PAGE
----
@@ 0,0 1,182 @@+Nicer Teardown In Game Engines +============================== + +by `@paniq <https://twitter.com/paniq>`_ + +A cool thing I figured out today is how to organize teardown in a +game engine without going nuts. I'm going to explain the thinking steps that +led to the solution, concluding with it. It's a solution that is both suprisingly +fun to use and yet quite efficient. + +A typical allocation scheme for a static codebase is to only allocate +memory at the beginning of a game. This allows for a simple stack +allocator which does not have to deal with fragmentation because it +never frees anything until the game ends. Then the stack allocator +just resets, and that's it. The user never has to manually free memory +or design destructor cascades. + +That's a nice, simple way to do cleanup, but what about resources +borrowed from the operating system, like file handles, vertex buffers, +and so forth? What about memory allocated by third party libraries? +Could we do something similar there? + +In C++, the destructor cascade pattern is typically used for this, +and its advantage is that the generated code is completely static. +The disadvantage is that *every* handle now needs to be wrapped in +a class type, and it becomes a major nuisance to incorporate naked +C APIs into the project. + +Considering that setup and teardown are the inseparable Taiji +of a resource's lifetime, that one depends on the other and neither +is ever seen alone, is there a way to always keep both routines +closely together, in order to ease their maintenance? + +Regarding this, there's an interesting addition in Golang, a feature +that Terra supports as well, the `defer <http://blog.golang.org/defer-panic-and-recover>`_ +keyword. ``defer`` registers a call to be executed at the end of a scope, +and permits to keep releases close to allocations. + +``defer`` is meant for function level resource management, typically +short lived file handles. Our game engine is large, modular, with many +things ideally held separate from another. Could we get a ``defer`` for +this scope? + +A dynamic solution that would work for a scripting language (although in a +syntactically unattractive way) would look like this in practice:: + + // initializing an engine module or plug-in + + function init_module () { + + // example allocation of a system resource + var handle = allocDrawingContext(); + + // register a deferred destructor for the teardown + memory.on_free(function () { + + // we can do more than one thing in this function + freeDrawingContext(handle); + + }); + + } + +One can build a relatively similar construct in C++, alas, the disadvantage +to classic destructor cascades is that we can't get nicely inlined static +teardown code this way. We also need to manage the list of function pointers to +be called on teardown. + +Suppose we could extend the compiler, or even better yet, use a language +that allowed to script the compiler using static macros, a language like +Terra, could we then get a more static solution for the code above? + +The question is leading. Of course we can! + +Here's how such an approach would look in Terra:: + + terra init_module () + -- example allocation of system resources + var handle : int = allocDrawingContext() + + -- register a deferred release for the teardown + -- + -- side note: of course we could (and should) wrap allocDrawingContext + -- to do it transparently, but in this example, let's bleed some + -- internals. + [memory.on_free(freeDrawingContext, handle, int)] + + -- do a few more + var handle2 : int = allocDrawingContext() + [memory.on_free(freeDrawingContext, handle2, int)] + + var handle3 : int = allocDrawingContext() + [memory.on_free(freeDrawingContext, handle3, int)] + + end + + terra main() + init_module() + memory.teardown() + end + +And this is what the generated IL for ``main()`` looks like for LLVM:: + + define void @"$main"() { + entry: + %0 = tail call i32 @"$allocDrawingContext"() + store i32 %0, i32* @dvar, align 4 + %1 = tail call i32 @"$allocDrawingContext"() + store i32 %1, i32* @dvar1, align 4 + %2 = tail call i32 @"$allocDrawingContext"() + store i32 %2, i32* @dvar2, align 4 + tail call void @"$freeDrawingContext"(i32 %2) + %3 = load i32* @dvar1, align 4 + tail call void @"$freeDrawingContext"(i32 %3) + %4 = load i32* @dvar, align 4 + tail call void @"$freeDrawingContext"(i32 %4) + ret void + } + +"Sorcery!" you might exclaim like a caricature of a 14th century cleric, but +far from it. + +``memory.on_free()`` is declared as follows:: + + memory.on_free = function (func, ctx, ctxtype) + + -- create global variable holding the resource if argument + -- isn't already one + local dvar = (terralib.isglobalvar(ctx) and ctx) or global(ctxtype) + + -- insert at front so objects get destroyed in reverse + table.insert(memory, 1, {func=func, ctx=dvar}) + + -- initialize global variable + return quote + dvar = ctx + end + end + +and the teardown macro looks like this:: + + memory.teardown = macro(function () + + -- generate statement list of static destructor calls + local stmts = {} + for _,o in ipairs(memory) do + table.insert(stmts, `o.func(o.ctx)) + + end + return stmts + end) + +One point of criticism is that we're now storing each resource twice: once +within the context it was allocated for, and once in a global variable that +hogs a spot in the data segment. + +Unlike C++, it is practical and safe in Terra to use a global variable for +resources, as global variables are hygienic and hidden by the closures they +were defined in at compile time. + +It would therefore be safe to do this:: + + -- global handles to be auto-destroyed later + + local handle = global(int) + local handle2 = global(int) + local handle3 = global(int) + + terra init_module () + handle = allocDrawingContext() + [memory.on_free(freeDrawingContext, handle)] + + handle2 = allocDrawingContext() + [memory.on_free(freeDrawingContext, handle2)] + + handle3 = allocDrawingContext() + [memory.on_free(freeDrawingContext, handle3)] + end + +and that reduces memory and instruction footprint to its theoretical minimum. + +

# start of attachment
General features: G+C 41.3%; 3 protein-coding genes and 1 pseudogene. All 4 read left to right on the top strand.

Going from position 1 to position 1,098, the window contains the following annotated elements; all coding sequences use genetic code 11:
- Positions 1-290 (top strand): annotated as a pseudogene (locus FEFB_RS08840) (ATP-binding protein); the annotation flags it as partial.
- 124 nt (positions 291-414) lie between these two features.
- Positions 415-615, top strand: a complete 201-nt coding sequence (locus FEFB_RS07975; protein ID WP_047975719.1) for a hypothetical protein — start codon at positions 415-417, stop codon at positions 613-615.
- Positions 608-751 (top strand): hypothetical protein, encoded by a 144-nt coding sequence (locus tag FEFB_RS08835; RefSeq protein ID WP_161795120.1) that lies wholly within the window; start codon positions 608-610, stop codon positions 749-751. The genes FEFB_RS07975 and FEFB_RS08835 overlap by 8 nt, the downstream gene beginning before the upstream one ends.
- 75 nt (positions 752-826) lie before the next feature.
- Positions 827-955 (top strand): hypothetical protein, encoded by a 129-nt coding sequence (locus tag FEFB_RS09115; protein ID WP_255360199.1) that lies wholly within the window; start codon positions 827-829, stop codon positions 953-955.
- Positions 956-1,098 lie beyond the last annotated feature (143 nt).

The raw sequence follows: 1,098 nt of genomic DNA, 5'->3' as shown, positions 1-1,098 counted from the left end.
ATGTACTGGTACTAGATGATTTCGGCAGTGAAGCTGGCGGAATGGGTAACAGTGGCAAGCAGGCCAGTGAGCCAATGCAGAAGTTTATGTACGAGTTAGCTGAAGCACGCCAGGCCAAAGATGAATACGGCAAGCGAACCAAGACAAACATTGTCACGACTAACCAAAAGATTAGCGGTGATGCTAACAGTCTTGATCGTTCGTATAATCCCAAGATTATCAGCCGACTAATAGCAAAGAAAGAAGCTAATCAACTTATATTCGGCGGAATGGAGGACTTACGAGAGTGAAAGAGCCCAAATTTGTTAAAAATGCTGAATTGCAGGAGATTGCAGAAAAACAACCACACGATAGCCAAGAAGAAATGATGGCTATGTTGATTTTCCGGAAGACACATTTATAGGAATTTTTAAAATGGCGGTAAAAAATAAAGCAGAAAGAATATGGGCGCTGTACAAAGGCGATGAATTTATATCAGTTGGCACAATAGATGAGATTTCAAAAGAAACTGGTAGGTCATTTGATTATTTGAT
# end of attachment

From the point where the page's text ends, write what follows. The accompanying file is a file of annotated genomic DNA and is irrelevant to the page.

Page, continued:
A => doc/articles/node-dom.txt +155 -0